The conceit of public schools is that our classrooms will somehow be the levelling space of these stark socio-economic differences through the provision of an equitable education.
Teachers who spend an average of $1600 on classroom supplies each year do so in the hope that the right resources will magically bridge the chasm between what is funded and what is needed.
Stories of families who have had to sell their homes in order to pay for learning supports for their children are heart-wrenching. Now just imagine what happens to those children whose families have no such assets, whose parents are simultaneously battling the legacies of colonialism and poverty.
Because public schools are often the only places where marginalized people can access support, insisting on classroom composition language in teachers’ collective agreement should not be seen as a luxury the government cannot afford. Especially not a government boasting about billions of dollars in surplus.
It’s astounding that a government that launched a Poverty Reduction strategy to great fanfare continues to ignore calls for more funding for public schools, the very places where the 20% of children who live in poverty in BC get their only meal most days.
As a party in power, there must be at least 50 ways you can make billions of dollars disappear from where they’re supposed to be: delivering services to people. You could go the brutish route of Doug Ford in Ontario and slash billions from public health and education services.
Or could do it the Christy Clark way, smilingly, while she introduced legislation that would effectively remove four billion dollars from education funding over 15 years.
This latter strategy is a rather legally cumbersome way to disappear education funding though. It took the BC Liberals a lot of maneuvering through the legislature and the courts over a long period. And in the end, the Supreme Court called foul.
Besides, mimicking the BC Liberals shenanigans could not be your first choice because you campaigned on a platform to fully support public education, not to undermine a collective agreement with teachers. Definitely would not look good.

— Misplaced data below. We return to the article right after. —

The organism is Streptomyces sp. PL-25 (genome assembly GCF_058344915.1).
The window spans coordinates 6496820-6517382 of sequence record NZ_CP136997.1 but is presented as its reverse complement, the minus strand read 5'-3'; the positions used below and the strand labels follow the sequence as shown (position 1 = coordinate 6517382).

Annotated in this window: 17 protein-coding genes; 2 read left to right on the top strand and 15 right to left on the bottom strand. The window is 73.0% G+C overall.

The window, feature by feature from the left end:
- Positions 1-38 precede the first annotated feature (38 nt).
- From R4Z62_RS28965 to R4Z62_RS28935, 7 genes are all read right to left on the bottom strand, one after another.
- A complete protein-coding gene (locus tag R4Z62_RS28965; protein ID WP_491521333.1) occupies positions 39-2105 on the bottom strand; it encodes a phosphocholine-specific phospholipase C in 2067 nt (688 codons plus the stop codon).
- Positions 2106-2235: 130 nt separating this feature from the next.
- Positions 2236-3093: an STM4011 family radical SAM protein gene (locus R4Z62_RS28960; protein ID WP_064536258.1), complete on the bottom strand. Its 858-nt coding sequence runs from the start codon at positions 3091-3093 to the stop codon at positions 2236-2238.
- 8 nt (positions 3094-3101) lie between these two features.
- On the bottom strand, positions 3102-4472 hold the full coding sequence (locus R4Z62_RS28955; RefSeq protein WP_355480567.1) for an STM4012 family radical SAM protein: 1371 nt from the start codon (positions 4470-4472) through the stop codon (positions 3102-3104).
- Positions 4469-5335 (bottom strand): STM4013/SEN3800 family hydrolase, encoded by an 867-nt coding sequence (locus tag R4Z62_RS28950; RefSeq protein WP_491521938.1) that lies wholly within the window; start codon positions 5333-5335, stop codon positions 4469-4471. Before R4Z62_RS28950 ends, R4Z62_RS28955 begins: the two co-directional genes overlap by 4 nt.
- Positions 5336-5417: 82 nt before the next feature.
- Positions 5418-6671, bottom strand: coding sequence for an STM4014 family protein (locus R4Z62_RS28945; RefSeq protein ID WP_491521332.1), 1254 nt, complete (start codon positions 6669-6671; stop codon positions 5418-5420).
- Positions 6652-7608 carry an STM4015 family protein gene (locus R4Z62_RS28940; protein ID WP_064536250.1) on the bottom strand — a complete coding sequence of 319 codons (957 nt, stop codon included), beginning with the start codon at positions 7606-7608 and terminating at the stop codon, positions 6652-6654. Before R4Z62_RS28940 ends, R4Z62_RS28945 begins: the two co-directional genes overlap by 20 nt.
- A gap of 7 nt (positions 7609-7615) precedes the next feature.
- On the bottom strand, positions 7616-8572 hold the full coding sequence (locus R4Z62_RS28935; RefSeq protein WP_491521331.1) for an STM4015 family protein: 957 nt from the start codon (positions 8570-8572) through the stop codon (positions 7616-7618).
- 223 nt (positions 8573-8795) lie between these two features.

You’re in a tricky situation because you spent 15 years in Opposition, criticizing the short shrift that teachers and students in public schools were getting from the previous government. Over and over again you promised that you would do better, provide more funding, and fully support students with special needs.
But the accountants have declared that keeping your promises would cost about a billion dollars more than you have currently allocated for students’ education. That’s a lot of money. You have other priorities.
Back in 2001, when you last formed government, education funding comprised 20% of your budget. But things have changed.
But you can’t just blatantly state that there’s not enough money for education.
Your base would be enraged. They voted you in on your public service platform and they want to see results.
To be fair, you have increased funding by 12.4% for Level 1 Special Needs. That’s good news for 570 students. Level 2 funding (affecting 22,352 students) was increased by 4.1% and Level 3 Special Needs funding was increased by 4.6% for 8,390 students.
You are well aware that there are thousands more students who need learning support. They’re the ones who fell through the cracks over the 15 years when a lack of school psychologists meant that waits for a diagnosis averaged 3 years. A lifetime in a child’s development.
You know that your meagre funding increases do not even begin to address the impact of inflation on costs.
But $5.7 billion is such a big number. It sure looks like it should be enough.
You hope that parents don’t notice that the money allocated for education is actually only 11% of your total 2019/20 budget. They might begin asking questions about why you don’t invest more in students.
This would be an awkward question to answer. You know for your political image that you need to make it look as though you are increasing funding, even though you have no intention of doing so.